rights through the improper collection of overrides.
Plaintiffs repeat and reallege paragraphs I through 83.
Plaintiffs' claim under Section 1O(b) of the Securities Exchange Act of
I934 and SEC Rule I Ob-5 relies on the forced sale doctrine as articulated by Vine v. Beneficial
Fin. Co., 374 F.2d 627 (2d Cir. 1967), and it progeny. Defendants' misrepresentations and
omissions in soliciting approval for the roll-up transaction put Defendants in a position to force
the sale of Plaintiffs' ESBA units.
of the
unique and
unprecedented conflicts of interest and complexities, and the REIT transaction maximized
Defendants' opportunities to confuse and exploit the Participants.
In soliciting consents for the proposed consolidation and to facilitate the
IPO, Defendants made numerous and repeated false or misleading statements of material fact
about the transaction, including but not limited to, the payment of ESBA's mortgage, the
transaction costs of the consolidation, and the value of the Participants' proceeds from the
transaction, upon which they intended the Participants to rely, all in violation of Section 10(b) of
the Securities Exchange Act of 1934, 15 U.S.C. § 78j, and SEC Rule lOb-5, 17 C.F.R. §
240.1 Ob-5. By way of example:
In a solicitation letter sent to Participants dated December 31,
2012, Malkin Holdings reported on the annual statement of operations, and stated that, "From the
additional rent of $28,780,449 for 2011, $10,330,449 was set aside for i) debt service on the
portion of the mortgage attributable to the purchase of the fee position in 2002, ii) costs relating
to the proposed consolidation of the Empire State Building and other entities into Empire State
Realty Trust, Inc." The letter further states, "Associates has incurred approximately $16,200,000
toward the proposed consolidation and IPO through September 30, 2012. As set forth in the S-4
on file with the SEC, when the proposed consolidate and IPO are concluded, proceeds of the !PO
will fund a special distribution to Participants from a reimbursement of all Associates' advances.
There will be no reimbursement if the !PO is not concluded..... If the consolidation and IPO are
not concluded, it is possible that the operating lessee may use cash flow for expenditures to
improve the building and conclude leases, resulting in immediate and sustained reductions or
cessation of overage rent, or may either defer or not make such expenditures ... If the operating
lessee exercises its right to use cash flow rather than to use financing, your distribution from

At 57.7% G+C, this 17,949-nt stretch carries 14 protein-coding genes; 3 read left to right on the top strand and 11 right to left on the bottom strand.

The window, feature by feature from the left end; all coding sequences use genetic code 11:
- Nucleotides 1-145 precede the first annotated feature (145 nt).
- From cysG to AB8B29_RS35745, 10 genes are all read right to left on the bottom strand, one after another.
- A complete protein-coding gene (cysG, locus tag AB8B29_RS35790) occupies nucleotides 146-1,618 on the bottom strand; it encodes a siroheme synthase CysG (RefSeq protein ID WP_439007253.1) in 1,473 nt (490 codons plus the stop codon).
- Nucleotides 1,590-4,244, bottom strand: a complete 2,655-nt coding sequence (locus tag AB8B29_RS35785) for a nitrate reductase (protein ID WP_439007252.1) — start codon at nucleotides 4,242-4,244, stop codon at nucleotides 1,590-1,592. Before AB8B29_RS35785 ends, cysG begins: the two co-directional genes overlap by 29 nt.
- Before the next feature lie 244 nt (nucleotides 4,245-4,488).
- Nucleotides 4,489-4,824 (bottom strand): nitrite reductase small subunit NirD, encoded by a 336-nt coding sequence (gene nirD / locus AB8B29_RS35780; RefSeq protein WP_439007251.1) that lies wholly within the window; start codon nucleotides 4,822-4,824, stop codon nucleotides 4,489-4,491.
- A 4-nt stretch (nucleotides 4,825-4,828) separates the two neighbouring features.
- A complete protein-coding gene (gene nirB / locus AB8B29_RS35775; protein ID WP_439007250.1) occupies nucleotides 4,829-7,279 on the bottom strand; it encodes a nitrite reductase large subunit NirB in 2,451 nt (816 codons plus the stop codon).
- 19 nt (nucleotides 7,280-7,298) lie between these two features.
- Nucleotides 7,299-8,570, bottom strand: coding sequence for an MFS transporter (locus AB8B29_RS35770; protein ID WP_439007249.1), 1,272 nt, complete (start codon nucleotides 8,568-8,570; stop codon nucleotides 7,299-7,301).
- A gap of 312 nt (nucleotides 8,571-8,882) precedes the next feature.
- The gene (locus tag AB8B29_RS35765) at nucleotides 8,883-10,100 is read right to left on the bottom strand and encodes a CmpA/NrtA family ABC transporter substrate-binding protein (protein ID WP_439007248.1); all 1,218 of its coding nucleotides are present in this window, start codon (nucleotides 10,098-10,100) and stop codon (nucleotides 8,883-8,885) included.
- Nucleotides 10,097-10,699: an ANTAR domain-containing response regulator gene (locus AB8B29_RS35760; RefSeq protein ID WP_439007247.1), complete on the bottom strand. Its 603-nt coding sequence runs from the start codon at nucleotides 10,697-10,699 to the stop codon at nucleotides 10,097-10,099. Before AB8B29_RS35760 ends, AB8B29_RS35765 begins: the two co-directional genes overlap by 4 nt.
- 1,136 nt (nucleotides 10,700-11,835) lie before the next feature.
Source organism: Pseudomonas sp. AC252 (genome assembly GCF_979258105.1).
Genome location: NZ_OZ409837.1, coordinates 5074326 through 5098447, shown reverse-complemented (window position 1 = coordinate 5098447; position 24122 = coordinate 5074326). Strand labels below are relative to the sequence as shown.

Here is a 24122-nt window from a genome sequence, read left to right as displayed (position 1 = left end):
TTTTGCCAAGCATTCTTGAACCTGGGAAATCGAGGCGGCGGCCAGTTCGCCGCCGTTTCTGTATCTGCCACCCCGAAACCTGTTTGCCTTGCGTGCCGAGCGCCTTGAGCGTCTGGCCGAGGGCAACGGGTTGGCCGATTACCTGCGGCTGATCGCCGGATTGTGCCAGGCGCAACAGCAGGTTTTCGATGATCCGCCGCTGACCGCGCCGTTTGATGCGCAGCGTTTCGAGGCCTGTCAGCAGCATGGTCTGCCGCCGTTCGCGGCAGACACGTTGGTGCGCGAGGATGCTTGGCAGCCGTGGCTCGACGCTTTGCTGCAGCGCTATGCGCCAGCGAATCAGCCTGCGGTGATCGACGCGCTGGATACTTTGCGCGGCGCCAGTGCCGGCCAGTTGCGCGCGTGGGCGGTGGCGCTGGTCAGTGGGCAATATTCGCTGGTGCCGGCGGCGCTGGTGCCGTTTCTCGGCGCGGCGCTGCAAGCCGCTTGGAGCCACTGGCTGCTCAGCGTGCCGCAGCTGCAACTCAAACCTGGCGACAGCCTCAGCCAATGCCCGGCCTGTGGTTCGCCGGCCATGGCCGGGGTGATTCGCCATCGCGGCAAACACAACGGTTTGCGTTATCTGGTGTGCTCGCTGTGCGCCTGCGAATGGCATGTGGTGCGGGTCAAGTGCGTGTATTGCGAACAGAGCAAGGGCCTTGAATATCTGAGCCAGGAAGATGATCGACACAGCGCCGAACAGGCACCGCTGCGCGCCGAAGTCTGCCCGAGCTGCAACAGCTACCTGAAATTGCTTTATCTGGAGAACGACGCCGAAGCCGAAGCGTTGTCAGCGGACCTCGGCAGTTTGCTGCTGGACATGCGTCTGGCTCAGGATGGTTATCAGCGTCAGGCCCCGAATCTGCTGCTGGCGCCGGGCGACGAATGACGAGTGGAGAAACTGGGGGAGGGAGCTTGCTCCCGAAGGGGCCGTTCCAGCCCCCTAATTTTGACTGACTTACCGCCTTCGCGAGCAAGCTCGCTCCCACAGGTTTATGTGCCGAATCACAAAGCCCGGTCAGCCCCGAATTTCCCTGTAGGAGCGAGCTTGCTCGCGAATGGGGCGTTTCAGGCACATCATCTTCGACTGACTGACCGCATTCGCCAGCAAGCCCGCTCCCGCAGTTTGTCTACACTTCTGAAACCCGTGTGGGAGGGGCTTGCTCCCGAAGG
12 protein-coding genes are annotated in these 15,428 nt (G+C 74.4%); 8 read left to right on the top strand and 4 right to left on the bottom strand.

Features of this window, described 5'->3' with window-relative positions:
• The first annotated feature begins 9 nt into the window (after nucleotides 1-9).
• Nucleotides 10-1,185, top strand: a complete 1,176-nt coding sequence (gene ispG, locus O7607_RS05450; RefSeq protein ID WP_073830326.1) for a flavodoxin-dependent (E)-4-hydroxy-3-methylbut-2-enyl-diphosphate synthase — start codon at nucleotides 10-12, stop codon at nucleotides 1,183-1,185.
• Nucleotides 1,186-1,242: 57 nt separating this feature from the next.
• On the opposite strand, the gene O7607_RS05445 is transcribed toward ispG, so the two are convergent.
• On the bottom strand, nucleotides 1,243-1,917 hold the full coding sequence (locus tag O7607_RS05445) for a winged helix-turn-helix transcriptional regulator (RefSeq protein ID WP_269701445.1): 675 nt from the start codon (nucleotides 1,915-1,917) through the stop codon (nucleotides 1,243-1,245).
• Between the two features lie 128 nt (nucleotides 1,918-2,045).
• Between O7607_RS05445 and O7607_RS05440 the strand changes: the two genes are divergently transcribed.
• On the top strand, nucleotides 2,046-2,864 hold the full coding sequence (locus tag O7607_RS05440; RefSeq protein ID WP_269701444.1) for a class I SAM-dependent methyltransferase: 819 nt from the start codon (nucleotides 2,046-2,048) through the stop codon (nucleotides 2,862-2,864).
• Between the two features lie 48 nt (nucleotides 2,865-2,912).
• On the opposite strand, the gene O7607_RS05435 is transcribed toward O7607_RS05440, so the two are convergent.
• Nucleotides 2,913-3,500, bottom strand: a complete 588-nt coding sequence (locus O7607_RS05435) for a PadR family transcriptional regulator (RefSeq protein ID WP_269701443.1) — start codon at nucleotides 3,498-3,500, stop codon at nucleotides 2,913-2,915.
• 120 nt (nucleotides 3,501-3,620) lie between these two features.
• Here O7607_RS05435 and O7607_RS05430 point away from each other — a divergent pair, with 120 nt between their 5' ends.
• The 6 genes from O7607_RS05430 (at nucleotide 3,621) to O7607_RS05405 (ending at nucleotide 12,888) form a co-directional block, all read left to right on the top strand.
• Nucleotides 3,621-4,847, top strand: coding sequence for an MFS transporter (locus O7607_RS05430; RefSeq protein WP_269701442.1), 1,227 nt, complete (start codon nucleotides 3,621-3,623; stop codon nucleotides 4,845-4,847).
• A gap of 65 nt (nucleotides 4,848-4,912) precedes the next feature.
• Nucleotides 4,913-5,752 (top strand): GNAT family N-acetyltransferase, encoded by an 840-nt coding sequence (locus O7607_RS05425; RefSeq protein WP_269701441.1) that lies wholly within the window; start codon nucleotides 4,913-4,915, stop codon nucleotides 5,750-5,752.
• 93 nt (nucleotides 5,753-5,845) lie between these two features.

overage rent may decrease or cease."(Emphasis added). The letter falsely stated that overage
rent was used to pay debt service, and falsely implied that failure to approve the consolidation
would reduce overage rent and would thereby reduce or eliminate Participants' distributions and
impair the ability to pay debt service on the mortgage. In fact, the sublessee pays debt service
separately from overage rent, which by definition does not carry with it any obligation to pay
debt service. Malkin Holdings on May 13, 2013, filed a correction with the SEC that admitted
the falsity of its December 31, 2012 solicitation, stating, "The original Basic Rent payable by
Sublessee is more than sufficient to pay debt service," but this admission of error was not
circulated to Participants and was made only after the Defendants had attained nearly all of the
consents required for the consolidation.
False and misleading statements concernmg the value of the
transaction include a telephone call on February 13, 2013, from Peter Malkin to Lois Bruml, an
owner of three original investment units.
In the phone call, which was recorded on the
recipient's answering machine, Mr. Malkin stated: "Hi, Lois. It's Peter Malkin, uh, a voice from
the past and an old friend of, uh, Gus, urn, calling just to follow-up with regard to the consent
we're awaiting from you with regard to the proposal to, uh, create a real estate investment trust,
uh, which would give you, uh, we think some terrific advantages. Urn, the results of it would be
that your existing $35,000 interest, uh, in Empire State Building Associates, uh, actually,
technically $33,750, uh, would be converted into over $1 million of stock listed on, uh, the
exchange, uh, and New York Stock Exchange, urn, and, uh, you have the papers." Mr. Malkin's
statement that the three units would convert to $1 million worth of stock was false. Only if the
exchange value were realized in the IPO would such a value be realized, and Mr. Malkin knew,